Despite their considerable marketing budgets and extensive teams, some of the world’s most well-known brands made significant marketing missteps in 2012. Learn from these epic fails to protect your brand.
There are multiple instances of big brand, social media managers tweeting controversial personal messages from the company’s Twitter account, like the Red Cross’s tweet about getting drunk or KitchenAid’s tweet poking fun at the president’s late grandmother. If you have access to both personal and company accounts, you know just how easily this can happen – all the more reason to put processes in place to prevent the inevitable.
Huggies launched an ad campaign portraying fathers as bumbling idiots. Men flocked to the brand’s Facebook page to demand the commercial’s recall, which was done, but not before the brand alienated a big portion of its target audience.
The New York Times sent out a coupon encouraging former subscribers to re-subscribe at a discounted rate. Instead of sending it to 300 former subscribers, a staffer accidentally sent it to 8 million current subscribers who were furious they weren’t being offered the same special.
Pizza Hut posted an ad on YouTube encouraging participants in last year’s Town Hall Presidential Debate to ask the candidates if they preferred sausage or pepperoni. The first person to do so would win free pies for life. The media blasted the brand for not taking the democratic process seriously, resulting in the brand backpedaling and retracting the video.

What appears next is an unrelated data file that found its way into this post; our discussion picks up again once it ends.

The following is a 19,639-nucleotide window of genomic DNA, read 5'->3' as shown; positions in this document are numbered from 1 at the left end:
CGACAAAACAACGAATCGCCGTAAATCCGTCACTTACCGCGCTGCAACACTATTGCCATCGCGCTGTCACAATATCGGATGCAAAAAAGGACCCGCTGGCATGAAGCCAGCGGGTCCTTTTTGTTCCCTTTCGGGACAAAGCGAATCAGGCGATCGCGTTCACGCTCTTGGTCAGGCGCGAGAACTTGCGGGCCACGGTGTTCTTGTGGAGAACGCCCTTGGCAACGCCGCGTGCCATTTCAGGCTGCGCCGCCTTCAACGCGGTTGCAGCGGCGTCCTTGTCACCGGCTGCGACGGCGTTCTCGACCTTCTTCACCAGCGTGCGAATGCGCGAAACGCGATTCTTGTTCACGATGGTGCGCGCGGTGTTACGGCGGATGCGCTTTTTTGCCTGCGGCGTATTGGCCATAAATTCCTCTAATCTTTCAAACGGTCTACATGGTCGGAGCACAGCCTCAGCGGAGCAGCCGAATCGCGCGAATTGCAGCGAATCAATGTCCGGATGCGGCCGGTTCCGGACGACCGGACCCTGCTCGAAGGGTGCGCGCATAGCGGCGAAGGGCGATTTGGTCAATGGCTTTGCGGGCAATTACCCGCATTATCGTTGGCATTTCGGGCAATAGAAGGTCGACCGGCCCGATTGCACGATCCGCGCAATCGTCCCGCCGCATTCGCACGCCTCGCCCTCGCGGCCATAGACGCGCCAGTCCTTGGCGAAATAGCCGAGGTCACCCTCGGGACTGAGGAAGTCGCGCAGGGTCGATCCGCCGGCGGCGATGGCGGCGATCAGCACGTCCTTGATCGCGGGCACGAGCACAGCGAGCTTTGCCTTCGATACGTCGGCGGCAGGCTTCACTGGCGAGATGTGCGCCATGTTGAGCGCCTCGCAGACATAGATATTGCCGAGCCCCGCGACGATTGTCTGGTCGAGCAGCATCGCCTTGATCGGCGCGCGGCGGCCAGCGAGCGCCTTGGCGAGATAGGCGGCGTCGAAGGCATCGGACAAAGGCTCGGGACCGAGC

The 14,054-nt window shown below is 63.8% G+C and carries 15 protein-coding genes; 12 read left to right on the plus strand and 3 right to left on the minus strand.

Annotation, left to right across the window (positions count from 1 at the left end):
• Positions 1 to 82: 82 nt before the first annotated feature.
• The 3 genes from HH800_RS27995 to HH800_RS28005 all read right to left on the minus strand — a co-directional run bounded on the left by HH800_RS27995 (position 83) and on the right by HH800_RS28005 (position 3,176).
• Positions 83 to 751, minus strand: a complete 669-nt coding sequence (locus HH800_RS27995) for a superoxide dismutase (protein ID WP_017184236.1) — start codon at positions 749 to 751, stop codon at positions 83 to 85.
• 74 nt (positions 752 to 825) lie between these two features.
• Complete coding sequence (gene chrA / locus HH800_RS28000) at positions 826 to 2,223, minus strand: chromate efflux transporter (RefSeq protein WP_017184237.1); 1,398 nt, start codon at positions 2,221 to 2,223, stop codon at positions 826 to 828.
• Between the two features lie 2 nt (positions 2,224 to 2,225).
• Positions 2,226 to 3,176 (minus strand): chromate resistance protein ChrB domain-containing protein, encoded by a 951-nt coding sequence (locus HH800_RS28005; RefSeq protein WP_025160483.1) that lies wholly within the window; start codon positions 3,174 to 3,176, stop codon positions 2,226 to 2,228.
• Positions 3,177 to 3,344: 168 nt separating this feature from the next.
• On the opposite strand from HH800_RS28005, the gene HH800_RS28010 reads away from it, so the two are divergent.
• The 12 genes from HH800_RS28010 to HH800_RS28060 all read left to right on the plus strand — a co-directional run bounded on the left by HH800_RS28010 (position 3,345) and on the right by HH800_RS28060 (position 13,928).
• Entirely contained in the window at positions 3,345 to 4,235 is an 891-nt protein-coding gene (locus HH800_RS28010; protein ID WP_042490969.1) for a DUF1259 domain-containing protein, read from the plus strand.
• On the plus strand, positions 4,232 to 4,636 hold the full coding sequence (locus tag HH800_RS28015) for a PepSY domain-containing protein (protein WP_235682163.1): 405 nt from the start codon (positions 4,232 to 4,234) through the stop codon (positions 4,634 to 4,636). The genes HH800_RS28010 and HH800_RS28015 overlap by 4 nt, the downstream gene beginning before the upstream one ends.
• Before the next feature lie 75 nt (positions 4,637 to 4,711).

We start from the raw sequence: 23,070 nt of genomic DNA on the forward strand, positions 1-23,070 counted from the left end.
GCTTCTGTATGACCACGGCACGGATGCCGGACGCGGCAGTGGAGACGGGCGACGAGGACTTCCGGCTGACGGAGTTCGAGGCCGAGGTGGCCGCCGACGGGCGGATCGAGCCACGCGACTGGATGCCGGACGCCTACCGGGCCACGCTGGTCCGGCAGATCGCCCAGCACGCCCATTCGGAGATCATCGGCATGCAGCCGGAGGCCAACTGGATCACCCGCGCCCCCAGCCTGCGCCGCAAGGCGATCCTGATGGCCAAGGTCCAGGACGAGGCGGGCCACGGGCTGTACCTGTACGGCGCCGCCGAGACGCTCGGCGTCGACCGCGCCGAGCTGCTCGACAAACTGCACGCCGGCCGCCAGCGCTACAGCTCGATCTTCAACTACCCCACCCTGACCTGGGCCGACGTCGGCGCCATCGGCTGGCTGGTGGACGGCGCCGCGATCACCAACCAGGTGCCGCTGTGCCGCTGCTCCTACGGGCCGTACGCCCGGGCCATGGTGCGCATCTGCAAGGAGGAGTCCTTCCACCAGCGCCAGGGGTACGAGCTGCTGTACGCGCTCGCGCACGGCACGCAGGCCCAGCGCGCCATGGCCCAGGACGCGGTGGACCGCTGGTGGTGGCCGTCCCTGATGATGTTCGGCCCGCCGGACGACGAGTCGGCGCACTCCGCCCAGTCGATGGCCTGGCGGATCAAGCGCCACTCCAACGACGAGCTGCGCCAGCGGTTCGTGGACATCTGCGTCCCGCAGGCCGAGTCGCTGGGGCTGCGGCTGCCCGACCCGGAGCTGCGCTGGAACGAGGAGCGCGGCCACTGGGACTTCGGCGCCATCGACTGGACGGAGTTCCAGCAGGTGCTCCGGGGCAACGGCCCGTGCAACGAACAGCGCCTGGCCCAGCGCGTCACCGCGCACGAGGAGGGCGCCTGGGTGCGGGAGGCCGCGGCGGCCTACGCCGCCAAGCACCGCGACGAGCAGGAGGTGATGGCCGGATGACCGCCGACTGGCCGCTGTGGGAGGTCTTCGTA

BBH Labs, a marketing firm, blundered big time when they used – and many thought objectified – homeless people by paying them to serve as human WiFi hot spots to make a name for the company in the mobile tech space. They made a name for themselves, as you can imagine – just not a positive one.
The Gap and Urban Outfitters encouraged consumers to stay inside and do some online shopping during Hurricane Sandy. The public outcry regarding their insensitivity was swift and strong. Microsoft’s search engine, Bing, borrowed a strategy from Google by using its name as a verb – “Binging” much like “Googling.” The campaign fell flat and left the brand looking unoriginal and desperate.
Nokia produced a TV spot featuring a young girl on a bike, implying the footage shown was through its Lumia 920 camera. The problem was a window reflection shows a cameraman in a van with a commercial grade video camera. The consumer backlash was huge, giving long-time fans the impression the brand didn’t believe in the quality of its products.
These failures suggest two takeaways: (1) Put processes in place to avoid inadvertent marketing mishaps, and (2) If in doubt about your next ad campaign, consider polling a group of objective consumers.
Lori Turner-Wilson is an award-winning columnist and Founder/CEO of RedRover Sales & Marketing.